- Applied Lessons
- Trumpet Class
- BM, The Juilliard School
- San Francisco Symphony, Principal, 1999–Present
- Houston Symphony, Principal
- New World Symphony
What is your hometown?
What is your favorite recording?
Clifford Brown: "Study in Brown"
What are you passionate about outside of music?
Anything outside — mountain biking, surfing, running, watching World Series victories at AT&T Park...
Who were your major teachers?
Ray Mase, Mark Gould, and Wynton Marsalis.
What is a favorite quote that you repeatedly tell students?
“Enjoy what you do and give 110% — in that order, with or without the trumpet.”
What question do you wish students would ask sooner rather than later?
“How can I be more organized and more efficient with my daily practicing?”
What was the defining moment when you decided to pursue music as a career?
While I was a civil engineering student at the University of California, Davis, I met and took a lesson with Wynton Marsalis. He was very encouraging and supportive, and that was a big boost towards my decision to change majors and schools to pursue a career in music performance.
What was a turning point in your career?
I was playing some pick-up basketball outside in 1997 when I was a fellow at the New World Symphony in Miami Beach. I got my finger (of my right hand) caught in the metal chain net and had to go to the emergency room to have 13 stitches put in. The doctor said I came extremely close to having permanent and irreversible damage. After that incident, I became very focused with a newfound passion for music, knowing I could have easily ruined my trumpet career.
If you weren't a musician or teacher, what do you think you would be doing now?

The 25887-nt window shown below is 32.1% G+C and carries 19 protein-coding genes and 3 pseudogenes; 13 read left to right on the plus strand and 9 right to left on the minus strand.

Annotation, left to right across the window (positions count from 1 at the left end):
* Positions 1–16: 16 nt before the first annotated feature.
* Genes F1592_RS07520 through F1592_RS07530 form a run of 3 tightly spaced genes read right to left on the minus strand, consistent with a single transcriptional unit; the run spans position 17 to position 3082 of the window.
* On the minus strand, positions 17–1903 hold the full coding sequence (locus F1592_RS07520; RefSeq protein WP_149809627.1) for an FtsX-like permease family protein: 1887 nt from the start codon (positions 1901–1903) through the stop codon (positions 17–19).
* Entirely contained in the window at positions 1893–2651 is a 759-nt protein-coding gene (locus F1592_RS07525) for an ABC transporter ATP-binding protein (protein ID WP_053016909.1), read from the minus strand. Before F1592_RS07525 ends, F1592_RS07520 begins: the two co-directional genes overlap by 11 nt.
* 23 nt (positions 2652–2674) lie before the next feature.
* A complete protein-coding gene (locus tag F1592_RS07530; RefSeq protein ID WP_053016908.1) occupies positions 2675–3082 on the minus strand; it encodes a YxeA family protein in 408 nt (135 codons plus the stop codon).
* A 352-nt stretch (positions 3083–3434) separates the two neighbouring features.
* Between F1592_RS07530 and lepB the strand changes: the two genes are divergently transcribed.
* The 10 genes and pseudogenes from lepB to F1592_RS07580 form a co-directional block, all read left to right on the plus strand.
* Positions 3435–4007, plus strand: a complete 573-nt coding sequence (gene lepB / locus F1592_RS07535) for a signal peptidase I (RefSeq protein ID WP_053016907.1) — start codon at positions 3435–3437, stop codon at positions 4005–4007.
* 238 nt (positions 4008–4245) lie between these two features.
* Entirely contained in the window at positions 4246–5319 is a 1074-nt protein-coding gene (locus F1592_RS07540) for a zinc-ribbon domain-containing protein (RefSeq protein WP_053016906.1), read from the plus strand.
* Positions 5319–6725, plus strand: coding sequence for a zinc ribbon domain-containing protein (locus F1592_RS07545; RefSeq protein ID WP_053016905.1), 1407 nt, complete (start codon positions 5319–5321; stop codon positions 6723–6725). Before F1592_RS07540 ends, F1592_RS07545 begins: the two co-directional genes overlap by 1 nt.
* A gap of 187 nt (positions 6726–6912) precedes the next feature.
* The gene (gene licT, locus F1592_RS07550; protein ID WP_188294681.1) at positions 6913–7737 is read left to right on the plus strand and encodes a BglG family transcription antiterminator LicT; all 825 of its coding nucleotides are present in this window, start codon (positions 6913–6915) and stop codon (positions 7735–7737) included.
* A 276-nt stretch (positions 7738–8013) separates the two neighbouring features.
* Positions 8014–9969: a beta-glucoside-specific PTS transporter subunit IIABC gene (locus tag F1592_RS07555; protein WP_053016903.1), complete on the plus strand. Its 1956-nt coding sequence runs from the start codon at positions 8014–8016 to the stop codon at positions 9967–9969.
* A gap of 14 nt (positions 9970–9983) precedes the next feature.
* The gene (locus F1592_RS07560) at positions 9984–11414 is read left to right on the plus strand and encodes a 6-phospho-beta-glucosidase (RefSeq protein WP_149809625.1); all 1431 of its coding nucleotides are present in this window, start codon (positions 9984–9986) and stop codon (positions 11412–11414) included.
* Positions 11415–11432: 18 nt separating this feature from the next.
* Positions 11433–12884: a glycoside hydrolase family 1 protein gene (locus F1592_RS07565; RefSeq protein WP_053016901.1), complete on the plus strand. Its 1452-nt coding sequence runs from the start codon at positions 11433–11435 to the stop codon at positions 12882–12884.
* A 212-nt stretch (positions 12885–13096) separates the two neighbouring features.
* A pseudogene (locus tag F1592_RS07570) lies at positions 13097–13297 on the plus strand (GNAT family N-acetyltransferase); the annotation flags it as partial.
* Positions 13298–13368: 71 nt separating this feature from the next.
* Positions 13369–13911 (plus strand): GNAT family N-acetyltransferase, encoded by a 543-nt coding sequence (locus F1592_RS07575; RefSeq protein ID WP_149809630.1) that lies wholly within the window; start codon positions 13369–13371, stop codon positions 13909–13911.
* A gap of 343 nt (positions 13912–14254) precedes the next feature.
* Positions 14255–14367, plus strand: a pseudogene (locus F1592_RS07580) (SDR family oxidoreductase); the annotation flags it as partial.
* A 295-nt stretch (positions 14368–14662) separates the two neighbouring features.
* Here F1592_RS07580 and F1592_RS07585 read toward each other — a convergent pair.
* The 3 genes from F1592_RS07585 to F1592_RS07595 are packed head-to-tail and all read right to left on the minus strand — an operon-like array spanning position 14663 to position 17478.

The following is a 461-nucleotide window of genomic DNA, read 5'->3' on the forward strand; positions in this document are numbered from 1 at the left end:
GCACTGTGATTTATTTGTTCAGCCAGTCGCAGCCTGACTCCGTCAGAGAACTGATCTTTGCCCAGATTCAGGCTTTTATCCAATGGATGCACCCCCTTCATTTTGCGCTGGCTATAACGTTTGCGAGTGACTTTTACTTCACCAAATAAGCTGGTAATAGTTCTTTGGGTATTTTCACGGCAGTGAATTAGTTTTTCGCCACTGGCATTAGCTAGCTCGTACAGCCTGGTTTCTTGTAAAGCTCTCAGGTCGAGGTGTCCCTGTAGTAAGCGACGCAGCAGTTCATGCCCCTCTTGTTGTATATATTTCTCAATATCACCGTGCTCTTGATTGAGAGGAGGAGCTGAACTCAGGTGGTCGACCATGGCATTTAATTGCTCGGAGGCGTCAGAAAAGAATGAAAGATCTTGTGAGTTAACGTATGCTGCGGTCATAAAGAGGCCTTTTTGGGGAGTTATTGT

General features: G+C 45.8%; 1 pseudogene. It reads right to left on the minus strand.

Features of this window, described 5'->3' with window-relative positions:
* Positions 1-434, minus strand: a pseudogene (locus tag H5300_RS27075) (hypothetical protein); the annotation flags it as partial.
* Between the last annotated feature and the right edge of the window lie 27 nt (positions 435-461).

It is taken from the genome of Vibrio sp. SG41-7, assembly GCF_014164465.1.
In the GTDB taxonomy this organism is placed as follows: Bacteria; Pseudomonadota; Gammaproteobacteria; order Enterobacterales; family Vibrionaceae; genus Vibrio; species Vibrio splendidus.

Working as a civil engineer, designing public transportation systems. And as a part of that profession, maybe even designing roller coasters. Hopefully, I wouldn't confuse the two!
What is your daily practice routine?
Practice SLOWLY and improve a little bit... as fast as possible!
If you could play only three composers for the rest of your life, who would they be?
Impossible for me to answer. I quickly came up with too many… Bach, Schumann, Mahler, Shostakovich, Prokofiev, Stravinsky, J. Williams.
What are your most important collaborations?
My most important collaboration is the next one. So for me, it is the pursuit of playing at the highest level that I can with my colleagues in the San Francisco Symphony.
What recordings can we hear you on?
Anything from the San Francisco Symphony recorded after 2006.
Mark J Inouye is one of a very select group of trumpeters equally at home in the worlds of jazz and classical music. Currently he is the Principal Trumpet of the San Francisco Symphony. After attending the University of California at Davis for two years as a civil engineering major, he transferred to the Juilliard School. He toured the United States with Toccatas and Flourishes, the nationally acclaimed organ and trumpet duo. He was a member of the New World Symphony and Principal Trumpet with the Charleston Symphony before joining the San Francisco Symphony in 1999. He also served as Principal Trumpet with the Houston Symphony from 2004-2006 and was a guest principal of the New York Philharmonic and the Chicago Symphony. Mr. Inouye was a soloist in Wynton Marsalis’s video production Marsalis on Music under the direction of Seiji Ozawa and has appeared as a soloist featuring the WHO at Carnegie Hall. He has performed both the Haydn and Tomasi Trumpet Concerti with the New World Symphony. He has also performed the Tartini Violin Concerto, arranged for trumpet, with the Houston Symphony. Mr. Inouye has been a soloist with the San Francisco Symphony on numerous occasions performing Copland's Quiet City, Bach's Cantata No. 51, Vassily Brandt's Concertpiece No. 2, and the Haydn Trumpet Concerto. He has performed his own jazz compositions on numerous occasions with the San Francisco Symphony's Chamber Music Series.